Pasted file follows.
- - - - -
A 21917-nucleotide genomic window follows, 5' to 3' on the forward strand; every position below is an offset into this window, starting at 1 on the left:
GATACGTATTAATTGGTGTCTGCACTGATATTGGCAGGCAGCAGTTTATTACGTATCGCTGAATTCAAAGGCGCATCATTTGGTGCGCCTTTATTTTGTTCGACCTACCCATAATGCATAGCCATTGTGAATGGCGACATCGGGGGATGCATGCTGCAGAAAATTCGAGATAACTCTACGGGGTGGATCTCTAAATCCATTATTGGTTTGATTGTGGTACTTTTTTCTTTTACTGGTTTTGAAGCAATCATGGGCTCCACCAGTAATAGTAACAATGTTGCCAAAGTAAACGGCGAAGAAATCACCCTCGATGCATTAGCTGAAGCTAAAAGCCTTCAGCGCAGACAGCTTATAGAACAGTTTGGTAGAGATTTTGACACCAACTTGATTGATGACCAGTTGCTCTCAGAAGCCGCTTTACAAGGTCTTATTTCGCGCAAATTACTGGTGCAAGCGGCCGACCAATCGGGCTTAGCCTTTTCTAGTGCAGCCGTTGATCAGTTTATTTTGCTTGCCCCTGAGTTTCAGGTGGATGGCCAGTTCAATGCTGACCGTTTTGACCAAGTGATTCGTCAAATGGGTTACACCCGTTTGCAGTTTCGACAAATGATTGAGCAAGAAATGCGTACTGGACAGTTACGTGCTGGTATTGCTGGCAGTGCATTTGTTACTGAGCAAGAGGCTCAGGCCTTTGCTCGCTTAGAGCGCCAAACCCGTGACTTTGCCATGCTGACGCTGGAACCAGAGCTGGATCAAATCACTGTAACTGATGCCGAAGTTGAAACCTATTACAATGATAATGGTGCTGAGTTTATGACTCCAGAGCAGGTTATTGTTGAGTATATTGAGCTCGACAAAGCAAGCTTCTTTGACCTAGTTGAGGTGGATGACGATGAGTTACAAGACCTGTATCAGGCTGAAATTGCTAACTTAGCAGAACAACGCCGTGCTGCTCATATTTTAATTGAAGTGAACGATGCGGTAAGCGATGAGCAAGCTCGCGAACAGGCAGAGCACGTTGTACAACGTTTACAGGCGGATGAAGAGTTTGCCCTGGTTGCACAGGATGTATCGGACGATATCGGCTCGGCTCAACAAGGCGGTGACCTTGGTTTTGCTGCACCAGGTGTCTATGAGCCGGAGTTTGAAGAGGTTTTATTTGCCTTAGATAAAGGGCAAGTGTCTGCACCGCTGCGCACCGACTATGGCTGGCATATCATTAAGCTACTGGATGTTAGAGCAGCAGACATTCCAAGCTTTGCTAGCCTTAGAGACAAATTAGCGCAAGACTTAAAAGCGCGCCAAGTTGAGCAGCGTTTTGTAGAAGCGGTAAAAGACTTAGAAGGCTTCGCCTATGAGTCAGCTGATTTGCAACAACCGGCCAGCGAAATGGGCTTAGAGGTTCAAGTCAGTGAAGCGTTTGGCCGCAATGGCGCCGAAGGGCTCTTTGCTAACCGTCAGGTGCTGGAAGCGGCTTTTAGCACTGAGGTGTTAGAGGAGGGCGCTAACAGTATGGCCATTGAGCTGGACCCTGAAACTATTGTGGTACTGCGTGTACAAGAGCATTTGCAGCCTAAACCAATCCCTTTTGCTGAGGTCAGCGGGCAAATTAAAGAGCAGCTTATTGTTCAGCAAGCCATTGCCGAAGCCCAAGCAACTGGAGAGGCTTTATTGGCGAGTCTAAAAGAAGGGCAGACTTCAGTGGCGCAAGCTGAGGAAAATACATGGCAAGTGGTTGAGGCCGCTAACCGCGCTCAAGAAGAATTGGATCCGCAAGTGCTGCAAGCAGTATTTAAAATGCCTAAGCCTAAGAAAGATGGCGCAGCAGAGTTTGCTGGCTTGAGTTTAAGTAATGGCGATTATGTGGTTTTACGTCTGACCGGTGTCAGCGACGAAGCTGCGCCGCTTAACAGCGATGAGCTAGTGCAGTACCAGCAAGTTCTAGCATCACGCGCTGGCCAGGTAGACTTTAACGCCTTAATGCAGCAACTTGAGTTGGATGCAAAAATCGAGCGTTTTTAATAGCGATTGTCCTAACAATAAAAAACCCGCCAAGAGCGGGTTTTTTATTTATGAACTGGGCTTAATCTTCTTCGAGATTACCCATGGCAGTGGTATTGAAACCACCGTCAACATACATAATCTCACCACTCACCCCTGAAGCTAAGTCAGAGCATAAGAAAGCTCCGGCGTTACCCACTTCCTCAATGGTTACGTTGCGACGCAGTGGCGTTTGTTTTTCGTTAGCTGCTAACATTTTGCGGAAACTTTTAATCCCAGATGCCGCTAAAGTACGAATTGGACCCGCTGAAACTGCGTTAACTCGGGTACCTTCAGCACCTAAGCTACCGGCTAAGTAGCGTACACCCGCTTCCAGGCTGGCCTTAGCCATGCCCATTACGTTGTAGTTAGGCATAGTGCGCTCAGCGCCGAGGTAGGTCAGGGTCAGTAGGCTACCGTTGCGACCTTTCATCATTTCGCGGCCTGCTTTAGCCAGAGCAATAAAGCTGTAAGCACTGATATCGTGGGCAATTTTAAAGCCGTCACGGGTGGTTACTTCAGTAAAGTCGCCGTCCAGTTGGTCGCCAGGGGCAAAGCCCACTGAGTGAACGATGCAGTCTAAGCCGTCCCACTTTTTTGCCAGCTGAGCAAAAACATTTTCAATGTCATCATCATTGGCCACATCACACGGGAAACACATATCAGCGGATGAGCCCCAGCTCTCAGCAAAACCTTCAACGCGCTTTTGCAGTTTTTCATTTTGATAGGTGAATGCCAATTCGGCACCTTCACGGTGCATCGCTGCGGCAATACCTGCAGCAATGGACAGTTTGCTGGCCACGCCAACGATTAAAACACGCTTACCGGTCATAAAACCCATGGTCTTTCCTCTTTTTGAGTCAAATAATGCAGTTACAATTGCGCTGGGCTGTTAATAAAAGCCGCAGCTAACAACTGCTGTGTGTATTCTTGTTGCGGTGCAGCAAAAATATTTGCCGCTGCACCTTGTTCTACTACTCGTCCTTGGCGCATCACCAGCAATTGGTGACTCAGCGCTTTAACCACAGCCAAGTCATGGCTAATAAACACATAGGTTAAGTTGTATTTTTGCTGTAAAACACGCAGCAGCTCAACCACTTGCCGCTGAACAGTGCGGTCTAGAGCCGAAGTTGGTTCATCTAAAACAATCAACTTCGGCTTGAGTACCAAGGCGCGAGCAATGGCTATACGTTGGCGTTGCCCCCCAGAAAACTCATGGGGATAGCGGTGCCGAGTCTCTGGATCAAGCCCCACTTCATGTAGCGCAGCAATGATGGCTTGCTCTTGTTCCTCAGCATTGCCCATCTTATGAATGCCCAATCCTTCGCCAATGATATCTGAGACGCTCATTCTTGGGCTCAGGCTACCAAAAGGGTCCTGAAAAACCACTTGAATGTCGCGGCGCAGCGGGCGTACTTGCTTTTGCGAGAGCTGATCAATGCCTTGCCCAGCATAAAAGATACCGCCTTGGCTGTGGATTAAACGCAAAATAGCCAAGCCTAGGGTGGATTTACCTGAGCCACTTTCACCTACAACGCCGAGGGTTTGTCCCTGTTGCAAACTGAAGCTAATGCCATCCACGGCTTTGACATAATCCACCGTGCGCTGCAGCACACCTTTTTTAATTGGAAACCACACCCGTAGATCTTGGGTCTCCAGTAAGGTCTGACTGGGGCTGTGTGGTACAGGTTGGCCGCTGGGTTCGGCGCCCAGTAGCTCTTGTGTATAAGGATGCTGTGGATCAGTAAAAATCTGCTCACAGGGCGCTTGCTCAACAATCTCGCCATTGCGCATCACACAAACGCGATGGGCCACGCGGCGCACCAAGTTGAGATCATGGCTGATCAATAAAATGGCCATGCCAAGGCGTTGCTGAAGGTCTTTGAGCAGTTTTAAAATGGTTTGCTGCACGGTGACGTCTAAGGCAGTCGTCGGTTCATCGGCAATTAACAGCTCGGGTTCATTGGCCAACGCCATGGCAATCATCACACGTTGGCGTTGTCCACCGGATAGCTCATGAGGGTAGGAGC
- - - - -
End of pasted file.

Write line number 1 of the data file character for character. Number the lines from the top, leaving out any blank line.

A 21917-nucleotide genomic window follows, 5' to 3' on the forward strand; every position below is an offset into this window, starting at 1 on the left: